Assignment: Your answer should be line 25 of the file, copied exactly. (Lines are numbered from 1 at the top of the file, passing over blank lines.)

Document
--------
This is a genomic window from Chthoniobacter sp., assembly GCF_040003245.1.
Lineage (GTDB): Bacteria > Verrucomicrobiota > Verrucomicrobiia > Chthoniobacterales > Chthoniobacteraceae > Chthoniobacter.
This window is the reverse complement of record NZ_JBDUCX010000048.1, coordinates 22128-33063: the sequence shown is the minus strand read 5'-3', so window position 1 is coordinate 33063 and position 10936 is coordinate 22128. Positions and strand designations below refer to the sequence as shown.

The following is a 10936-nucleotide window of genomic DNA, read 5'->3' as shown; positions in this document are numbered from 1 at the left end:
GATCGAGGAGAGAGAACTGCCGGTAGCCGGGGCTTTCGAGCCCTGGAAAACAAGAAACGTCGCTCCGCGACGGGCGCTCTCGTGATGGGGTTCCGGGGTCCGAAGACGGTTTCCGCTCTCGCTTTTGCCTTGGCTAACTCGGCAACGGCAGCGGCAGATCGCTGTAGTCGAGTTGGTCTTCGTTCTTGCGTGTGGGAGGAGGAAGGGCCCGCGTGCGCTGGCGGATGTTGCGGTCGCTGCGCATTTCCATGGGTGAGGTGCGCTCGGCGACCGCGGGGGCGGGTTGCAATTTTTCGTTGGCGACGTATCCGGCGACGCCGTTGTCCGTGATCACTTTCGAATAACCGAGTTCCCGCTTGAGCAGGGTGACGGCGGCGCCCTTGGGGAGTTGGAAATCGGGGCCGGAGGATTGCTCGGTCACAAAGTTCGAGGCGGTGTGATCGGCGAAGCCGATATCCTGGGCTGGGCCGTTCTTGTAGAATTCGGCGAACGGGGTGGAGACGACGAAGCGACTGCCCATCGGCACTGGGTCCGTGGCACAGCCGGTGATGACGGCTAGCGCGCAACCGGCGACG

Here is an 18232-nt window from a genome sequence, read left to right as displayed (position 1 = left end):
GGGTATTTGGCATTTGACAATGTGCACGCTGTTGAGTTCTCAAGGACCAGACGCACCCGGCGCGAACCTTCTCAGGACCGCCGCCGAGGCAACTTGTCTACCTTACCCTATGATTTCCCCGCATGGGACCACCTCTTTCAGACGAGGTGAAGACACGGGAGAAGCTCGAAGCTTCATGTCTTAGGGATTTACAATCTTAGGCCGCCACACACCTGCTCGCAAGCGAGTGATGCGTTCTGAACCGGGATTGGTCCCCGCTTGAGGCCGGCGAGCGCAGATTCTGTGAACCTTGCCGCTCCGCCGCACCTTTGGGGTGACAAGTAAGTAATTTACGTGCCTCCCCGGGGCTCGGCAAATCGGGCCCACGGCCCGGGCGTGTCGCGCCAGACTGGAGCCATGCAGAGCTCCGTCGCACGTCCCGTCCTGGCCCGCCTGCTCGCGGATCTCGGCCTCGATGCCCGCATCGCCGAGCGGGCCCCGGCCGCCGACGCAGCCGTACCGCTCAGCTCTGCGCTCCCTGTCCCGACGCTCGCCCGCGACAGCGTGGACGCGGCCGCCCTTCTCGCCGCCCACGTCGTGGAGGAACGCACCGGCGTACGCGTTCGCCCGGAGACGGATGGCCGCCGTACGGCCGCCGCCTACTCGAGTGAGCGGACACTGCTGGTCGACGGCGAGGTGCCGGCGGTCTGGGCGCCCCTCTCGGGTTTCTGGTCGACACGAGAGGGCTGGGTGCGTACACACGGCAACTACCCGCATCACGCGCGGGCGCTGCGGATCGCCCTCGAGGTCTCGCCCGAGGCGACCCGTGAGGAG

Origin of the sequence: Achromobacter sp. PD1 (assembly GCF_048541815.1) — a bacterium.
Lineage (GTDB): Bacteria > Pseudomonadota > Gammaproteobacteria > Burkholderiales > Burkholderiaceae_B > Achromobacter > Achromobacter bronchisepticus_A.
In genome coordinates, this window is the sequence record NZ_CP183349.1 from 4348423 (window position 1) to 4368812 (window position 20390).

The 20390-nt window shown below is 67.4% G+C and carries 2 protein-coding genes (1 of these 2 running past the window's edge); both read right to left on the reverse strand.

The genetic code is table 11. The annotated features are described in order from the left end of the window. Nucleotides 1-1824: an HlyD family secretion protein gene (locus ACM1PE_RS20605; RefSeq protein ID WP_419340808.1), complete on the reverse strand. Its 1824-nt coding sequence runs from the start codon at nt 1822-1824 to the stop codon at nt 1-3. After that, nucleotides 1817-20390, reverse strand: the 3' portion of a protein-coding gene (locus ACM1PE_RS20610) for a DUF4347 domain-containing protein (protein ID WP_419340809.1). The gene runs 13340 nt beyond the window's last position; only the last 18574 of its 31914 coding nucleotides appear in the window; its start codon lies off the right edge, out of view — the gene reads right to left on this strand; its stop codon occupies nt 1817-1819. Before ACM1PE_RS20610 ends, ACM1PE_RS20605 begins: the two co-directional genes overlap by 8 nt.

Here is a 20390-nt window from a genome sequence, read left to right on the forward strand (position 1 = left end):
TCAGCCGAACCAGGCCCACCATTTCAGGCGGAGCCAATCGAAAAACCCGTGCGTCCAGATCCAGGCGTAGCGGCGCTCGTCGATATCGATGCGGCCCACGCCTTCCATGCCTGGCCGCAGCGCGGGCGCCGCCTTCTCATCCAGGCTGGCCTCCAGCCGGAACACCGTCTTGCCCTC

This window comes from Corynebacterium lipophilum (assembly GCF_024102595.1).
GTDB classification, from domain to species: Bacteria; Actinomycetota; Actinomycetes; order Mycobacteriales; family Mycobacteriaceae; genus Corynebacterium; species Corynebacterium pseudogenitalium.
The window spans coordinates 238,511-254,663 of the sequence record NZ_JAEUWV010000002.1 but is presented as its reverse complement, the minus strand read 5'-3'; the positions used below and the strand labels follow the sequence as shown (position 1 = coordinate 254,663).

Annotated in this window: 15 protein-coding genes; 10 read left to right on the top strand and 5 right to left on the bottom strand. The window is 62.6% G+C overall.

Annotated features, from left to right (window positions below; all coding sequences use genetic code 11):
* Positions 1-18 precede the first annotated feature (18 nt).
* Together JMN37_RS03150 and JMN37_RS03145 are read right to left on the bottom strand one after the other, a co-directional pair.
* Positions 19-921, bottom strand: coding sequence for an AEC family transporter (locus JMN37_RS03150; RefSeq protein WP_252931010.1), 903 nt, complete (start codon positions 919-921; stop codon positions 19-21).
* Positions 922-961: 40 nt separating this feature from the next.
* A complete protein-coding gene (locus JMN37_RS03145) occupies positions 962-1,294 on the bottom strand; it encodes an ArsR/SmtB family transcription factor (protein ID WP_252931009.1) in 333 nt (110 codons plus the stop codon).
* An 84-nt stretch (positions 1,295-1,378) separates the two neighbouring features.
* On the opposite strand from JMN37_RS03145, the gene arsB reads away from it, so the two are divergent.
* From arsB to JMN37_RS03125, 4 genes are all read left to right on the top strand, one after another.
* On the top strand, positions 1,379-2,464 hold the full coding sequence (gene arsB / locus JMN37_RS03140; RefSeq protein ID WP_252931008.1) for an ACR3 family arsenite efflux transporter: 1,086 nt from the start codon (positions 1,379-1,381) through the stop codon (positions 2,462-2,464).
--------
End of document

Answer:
* An 84-nt stretch (positions 1,295-1,378) separates the two neighbouring features.